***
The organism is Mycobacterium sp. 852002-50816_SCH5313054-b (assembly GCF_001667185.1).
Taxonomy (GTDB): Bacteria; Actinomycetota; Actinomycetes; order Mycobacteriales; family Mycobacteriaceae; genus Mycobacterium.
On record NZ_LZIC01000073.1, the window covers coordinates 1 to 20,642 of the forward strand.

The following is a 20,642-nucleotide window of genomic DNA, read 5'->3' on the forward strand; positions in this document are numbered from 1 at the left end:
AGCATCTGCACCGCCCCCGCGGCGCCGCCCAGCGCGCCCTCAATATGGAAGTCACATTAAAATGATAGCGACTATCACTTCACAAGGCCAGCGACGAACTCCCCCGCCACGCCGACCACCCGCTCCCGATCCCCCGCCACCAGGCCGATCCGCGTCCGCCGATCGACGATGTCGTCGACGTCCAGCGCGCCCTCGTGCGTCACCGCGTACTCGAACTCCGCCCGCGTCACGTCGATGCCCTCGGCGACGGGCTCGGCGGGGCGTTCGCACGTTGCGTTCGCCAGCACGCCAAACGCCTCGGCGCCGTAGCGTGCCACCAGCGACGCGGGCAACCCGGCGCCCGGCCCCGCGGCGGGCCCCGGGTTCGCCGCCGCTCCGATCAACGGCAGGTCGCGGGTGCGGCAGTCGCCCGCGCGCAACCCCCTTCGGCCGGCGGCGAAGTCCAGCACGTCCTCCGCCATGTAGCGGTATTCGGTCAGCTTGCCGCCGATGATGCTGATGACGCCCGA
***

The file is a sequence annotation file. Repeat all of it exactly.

The organism is Mycobacterium sp. 852002-50816_SCH5313054-b (assembly GCF_001667185.1).
Taxonomy (GTDB): Bacteria; Actinomycetota; Actinomycetes; order Mycobacteriales; family Mycobacteriaceae; genus Mycobacterium.
On record NZ_LZIC01000073.1, the window covers coordinates 1 to 20,642 of the forward strand.

The following is a 20,642-nucleotide window of genomic DNA, read 5'->3' on the forward strand; positions in this document are numbered from 1 at the left end:
AGCATCTGCACCGCCCCCGCGGCGCCGCCCAGCGCGCCCTCAATATGGAAGTCACATTAAAATGATAGCGACTATCACTTCACAAGGCCAGCGACGAACTCCCCCGCCACGCCGACCACCCGCTCCCGATCCCCCGCCACCAGGCCGATCCGCGTCCGCCGATCGACGATGTCGTCGACGTCCAGCGCGCCCTCGTGCGTCACCGCGTACTCGAACTCCGCCCGCGTCACGTCGATGCCCTCGGCGACGGGCTCGGCGGGGCGTTCGCACGTTGCGTTCGCCAGCACGCCAAACGCCTCGGCGCCGTAGCGTGCCACCAGCGACGCGGGCAACCCGGCGCCCGGCCCCGCGGCGGGCCCCGGGTTCGCCGCCGCTCCGATCAACGGCAGGTCGCGGGTGCGGCAGTCGCCCGCGCGCAACCCCCTTCGGCCGGCGGCGAAGTCCAGCACGTCCTCCGCCATGTAGCGGTATTCGGTCAGCTTGCCGCCGATGATGCTGATGACGCCCGA